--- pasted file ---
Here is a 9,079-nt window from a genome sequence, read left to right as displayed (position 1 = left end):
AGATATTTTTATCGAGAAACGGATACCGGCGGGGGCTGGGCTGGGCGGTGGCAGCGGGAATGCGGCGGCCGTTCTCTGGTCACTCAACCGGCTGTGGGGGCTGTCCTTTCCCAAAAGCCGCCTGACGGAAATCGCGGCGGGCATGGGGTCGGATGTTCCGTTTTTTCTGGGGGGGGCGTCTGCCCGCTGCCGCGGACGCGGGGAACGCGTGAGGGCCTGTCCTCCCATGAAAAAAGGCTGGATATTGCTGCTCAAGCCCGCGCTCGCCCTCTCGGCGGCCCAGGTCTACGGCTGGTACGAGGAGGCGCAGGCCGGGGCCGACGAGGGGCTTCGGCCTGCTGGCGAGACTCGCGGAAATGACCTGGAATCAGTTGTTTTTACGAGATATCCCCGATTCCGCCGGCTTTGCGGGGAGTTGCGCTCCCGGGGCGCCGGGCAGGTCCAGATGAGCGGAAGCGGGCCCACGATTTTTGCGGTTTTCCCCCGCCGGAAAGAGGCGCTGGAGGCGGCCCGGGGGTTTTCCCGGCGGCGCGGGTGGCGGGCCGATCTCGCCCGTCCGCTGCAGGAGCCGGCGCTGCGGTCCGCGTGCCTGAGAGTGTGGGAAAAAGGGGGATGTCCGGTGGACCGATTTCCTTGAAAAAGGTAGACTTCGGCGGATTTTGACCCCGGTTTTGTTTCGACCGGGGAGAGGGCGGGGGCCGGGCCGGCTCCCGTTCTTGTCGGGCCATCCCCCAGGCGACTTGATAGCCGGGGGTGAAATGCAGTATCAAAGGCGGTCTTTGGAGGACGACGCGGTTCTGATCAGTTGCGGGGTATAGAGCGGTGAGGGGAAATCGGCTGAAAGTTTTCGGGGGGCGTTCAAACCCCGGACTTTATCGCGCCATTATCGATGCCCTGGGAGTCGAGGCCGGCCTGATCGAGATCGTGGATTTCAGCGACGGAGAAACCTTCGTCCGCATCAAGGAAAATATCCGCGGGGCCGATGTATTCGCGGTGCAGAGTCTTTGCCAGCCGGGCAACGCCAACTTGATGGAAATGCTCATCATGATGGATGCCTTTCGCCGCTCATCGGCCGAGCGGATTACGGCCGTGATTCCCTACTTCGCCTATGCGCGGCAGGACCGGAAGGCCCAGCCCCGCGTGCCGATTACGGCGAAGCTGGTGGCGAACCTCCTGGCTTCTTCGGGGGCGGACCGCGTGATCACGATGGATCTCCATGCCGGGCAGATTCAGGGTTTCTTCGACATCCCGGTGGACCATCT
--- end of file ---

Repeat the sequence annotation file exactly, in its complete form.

Here is a 9,079-nt window from a genome sequence, read left to right as displayed (position 1 = left end):
AGATATTTTTATCGAGAAACGGATACCGGCGGGGGCTGGGCTGGGCGGTGGCAGCGGGAATGCGGCGGCCGTTCTCTGGTCACTCAACCGGCTGTGGGGGCTGTCCTTTCCCAAAAGCCGCCTGACGGAAATCGCGGCGGGCATGGGGTCGGATGTTCCGTTTTTTCTGGGGGGGGCGTCTGCCCGCTGCCGCGGACGCGGGGAACGCGTGAGGGCCTGTCCTCCCATGAAAAAAGGCTGGATATTGCTGCTCAAGCCCGCGCTCGCCCTCTCGGCGGCCCAGGTCTACGGCTGGTACGAGGAGGCGCAGGCCGGGGCCGACGAGGGGCTTCGGCCTGCTGGCGAGACTCGCGGAAATGACCTGGAATCAGTTGTTTTTACGAGATATCCCCGATTCCGCCGGCTTTGCGGGGAGTTGCGCTCCCGGGGCGCCGGGCAGGTCCAGATGAGCGGAAGCGGGCCCACGATTTTTGCGGTTTTCCCCCGCCGGAAAGAGGCGCTGGAGGCGGCCCGGGGGTTTTCCCGGCGGCGCGGGTGGCGGGCCGATCTCGCCCGTCCGCTGCAGGAGCCGGCGCTGCGGTCCGCGTGCCTGAGAGTGTGGGAAAAAGGGGGATGTCCGGTGGACCGATTTCCTTGAAAAAGGTAGACTTCGGCGGATTTTGACCCCGGTTTTGTTTCGACCGGGGAGAGGGCGGGGGCCGGGCCGGCTCCCGTTCTTGTCGGGCCATCCCCCAGGCGACTTGATAGCCGGGGGTGAAATGCAGTATCAAAGGCGGTCTTTGGAGGACGACGCGGTTCTGATCAGTTGCGGGGTATAGAGCGGTGAGGGGAAATCGGCTGAAAGTTTTCGGGGGGCGTTCAAACCCCGGACTTTATCGCGCCATTATCGATGCCCTGGGAGTCGAGGCCGGCCTGATCGAGATCGTGGATTTCAGCGACGGAGAAACCTTCGTCCGCATCAAGGAAAATATCCGCGGGGCCGATGTATTCGCGGTGCAGAGTCTTTGCCAGCCGGGCAACGCCAACTTGATGGAAATGCTCATCATGATGGATGCCTTTCGCCGCTCATCGGCCGAGCGGATTACGGCCGTGATTCCCTACTTCGCCTATGCGCGGCAGGACCGGAAGGCCCAGCCCCGCGTGCCGATTACGGCGAAGCTGGTGGCGAACCTCCTGGCTTCTTCGGGGGCGGACCGCGTGATCACGATGGATCTCCATGCCGGGCAGATTCAGGGTTTCTTCGACATCCCGGTGGACCATCT